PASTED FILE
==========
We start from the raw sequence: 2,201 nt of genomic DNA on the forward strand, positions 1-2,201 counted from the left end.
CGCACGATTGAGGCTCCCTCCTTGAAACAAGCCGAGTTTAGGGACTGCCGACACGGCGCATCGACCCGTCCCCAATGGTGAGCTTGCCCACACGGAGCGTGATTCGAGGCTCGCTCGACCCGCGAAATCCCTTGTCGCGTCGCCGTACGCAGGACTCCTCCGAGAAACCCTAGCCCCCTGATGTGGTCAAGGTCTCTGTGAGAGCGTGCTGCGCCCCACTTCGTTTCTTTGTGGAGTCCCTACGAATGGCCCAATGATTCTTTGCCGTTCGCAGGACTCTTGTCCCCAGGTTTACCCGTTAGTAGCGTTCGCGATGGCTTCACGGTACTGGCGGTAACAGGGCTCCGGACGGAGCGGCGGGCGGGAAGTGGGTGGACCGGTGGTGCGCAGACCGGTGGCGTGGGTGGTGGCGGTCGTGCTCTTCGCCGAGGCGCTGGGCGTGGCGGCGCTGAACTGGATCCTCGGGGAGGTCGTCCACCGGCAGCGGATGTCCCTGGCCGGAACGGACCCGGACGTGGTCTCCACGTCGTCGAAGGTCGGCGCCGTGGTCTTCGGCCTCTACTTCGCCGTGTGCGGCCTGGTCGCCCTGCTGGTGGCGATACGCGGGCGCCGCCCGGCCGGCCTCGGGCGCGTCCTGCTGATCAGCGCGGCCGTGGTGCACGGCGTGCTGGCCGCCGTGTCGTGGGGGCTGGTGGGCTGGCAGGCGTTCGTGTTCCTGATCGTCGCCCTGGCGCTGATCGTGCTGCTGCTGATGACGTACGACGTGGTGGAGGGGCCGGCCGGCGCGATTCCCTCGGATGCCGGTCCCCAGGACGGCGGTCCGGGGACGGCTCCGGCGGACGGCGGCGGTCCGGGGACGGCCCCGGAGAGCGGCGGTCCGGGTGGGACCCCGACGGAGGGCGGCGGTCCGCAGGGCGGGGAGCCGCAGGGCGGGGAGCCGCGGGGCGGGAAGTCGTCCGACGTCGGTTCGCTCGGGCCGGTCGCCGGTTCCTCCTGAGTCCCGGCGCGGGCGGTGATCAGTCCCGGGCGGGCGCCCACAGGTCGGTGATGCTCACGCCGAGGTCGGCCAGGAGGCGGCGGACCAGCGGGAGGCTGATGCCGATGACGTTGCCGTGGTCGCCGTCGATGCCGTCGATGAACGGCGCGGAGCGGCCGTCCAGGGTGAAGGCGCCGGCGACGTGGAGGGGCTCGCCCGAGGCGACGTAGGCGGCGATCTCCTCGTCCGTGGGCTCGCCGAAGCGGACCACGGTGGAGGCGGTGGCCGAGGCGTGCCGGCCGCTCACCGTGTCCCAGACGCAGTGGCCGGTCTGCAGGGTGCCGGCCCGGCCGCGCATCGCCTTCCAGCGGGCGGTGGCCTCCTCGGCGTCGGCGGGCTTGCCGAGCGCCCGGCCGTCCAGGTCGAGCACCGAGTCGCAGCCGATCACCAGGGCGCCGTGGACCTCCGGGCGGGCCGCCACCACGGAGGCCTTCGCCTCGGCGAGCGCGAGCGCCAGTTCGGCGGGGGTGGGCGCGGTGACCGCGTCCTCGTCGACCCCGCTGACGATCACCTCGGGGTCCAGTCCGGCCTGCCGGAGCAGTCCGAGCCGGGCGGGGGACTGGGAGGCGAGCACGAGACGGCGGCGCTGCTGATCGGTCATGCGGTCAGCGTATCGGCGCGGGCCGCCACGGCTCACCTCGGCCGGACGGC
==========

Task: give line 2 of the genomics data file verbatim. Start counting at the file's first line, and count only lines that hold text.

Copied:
CGCACGATTGAGGCTCCCTCCTTGAAACAAGCCGAGTTTAGGGACTGCCGACACGGCGCATCGACCCGTCCCCAATGGTGAGCTTGCCCACACGGAGCGTGATTCGAGGCTCGCTCGACCCGCGAAATCCCTTGTCGCGTCGCCGTACGCAGGACTCCTCCGAGAAACCCTAGCCCCCTGATGTGGTCAAGGTCTCTGTGAGAGCGTGCTGCGCCCCACTTCGTTTCTTTGTGGAGTCCCTACGAATGGCCCAATGATTCTTTGCCGTTCGCAGGACTCTTGTCCCCAGGTTTACCCGTTAGTAGCGTTCGCGATGGCTTCACGGTACTGGCGGTAACAGGGCTCCGGACGGAGCGGCGGGCGGGAAGTGGGTGGACCGGTGGTGCGCAGACCGGTGGCGTGGGTGGTGGCGGTCGTGCTCTTCGCCGAGGCGCTGGGCGTGGCGGCGCTGAACTGGATCCTCGGGGAGGTCGTCCACCGGCAGCGGATGTCCCTGGCCGGAACGGACCCGGACGTGGTCTCCACGTCGTCGAAGGTCGGCGCCGTGGTCTTCGGCCTCTACTTCGCCGTGTGCGGCCTGGTCGCCCTGCTGGTGGCGATACGCGGGCGCCGCCCGGCCGGCCTCGGGCGCGTCCTGCTGATCAGCGCGGCCGTGGTGCACGGCGTGCTGGCCGCCGTGTCGTGGGGGCTGGTGGGCTGGCAGGCGTTCGTGTTCCTGATCGTCGCCCTGGCGCTGATCGTGCTGCTGCTGATGACGTACGACGTGGTGGAGGGGCCGGCCGGCGCGATTCCCTCGGATGCCGGTCCCCAGGACGGCGGTCCGGGGACGGCTCCGGCGGACGGCGGCGGTCCGGGGACGGCCCCGGAGAGCGGCGGTCCGGGTGGGACCCCGACGGAGGGCGGCGGTCCGCAGGGCGGGGAGCCGCAGGGCGGGGAGCCGCGGGGCGGGAAGTCGTCCGACGTCGGTTCGCTCGGGCCGGTCGCCGGTTCCTCCTGAGTCCCGGCGCGGGCGGTGATCAGTCCCGGGCGGGCGCCCACAGGTCGGTGATGCTCACGCCGAGGTCGGCCAGGAGGCGGCGGACCAGCGGGAGGCTGATGCCGATGACGTTGCCGTGGTCGCCGTCGATGCCGTCGATGAACGGCGCGGAGCGGCCGTCCAGGGTGAAGGCGCCGGCGACGTGGAGGGGCTCGCCCGAGGCGACGTAGGCGGCGATCTCCTCGTCCGTGGGCTCGCCGAAGCGGACCACGGTGGAGGCGGTGGCCGAGGCGTGCCGGCCGCTCACCGTGTCCCAGACGCAGTGGCCGGTCTGCAGGGTGCCGGCCCGGCCGCGCATCGCCTTCCAGCGGGCGGTGGCCTCCTCGGCGTCGGCGGGCTTGCCGAGCGCCCGGCCGTCCAGGTCGAGCACCGAGTCGCAGCCGATCACCAGGGCGCCGTGGACCTCCGGGCGGGCCGCCACCACGGAGGCCTTCGCCTCGGCGAGCGCGAGCGCCAGTTCGGCGGGGGTGGGCGCGGTGACCGCGTCCTCGTCGACCCCGCTGACGATCACCTCGGGGTCCAGTCCGGCCTGCCGGAGCAGTCCGAGCCGGGCGGGGGACTGGGAGGCGAGCACGAGACGGCGGCGCTGCTGATCGGTCATGCGGTCAGCGTATCGGCGCGGGCCGCCACGGCTCACCTCGGCCGGACGGC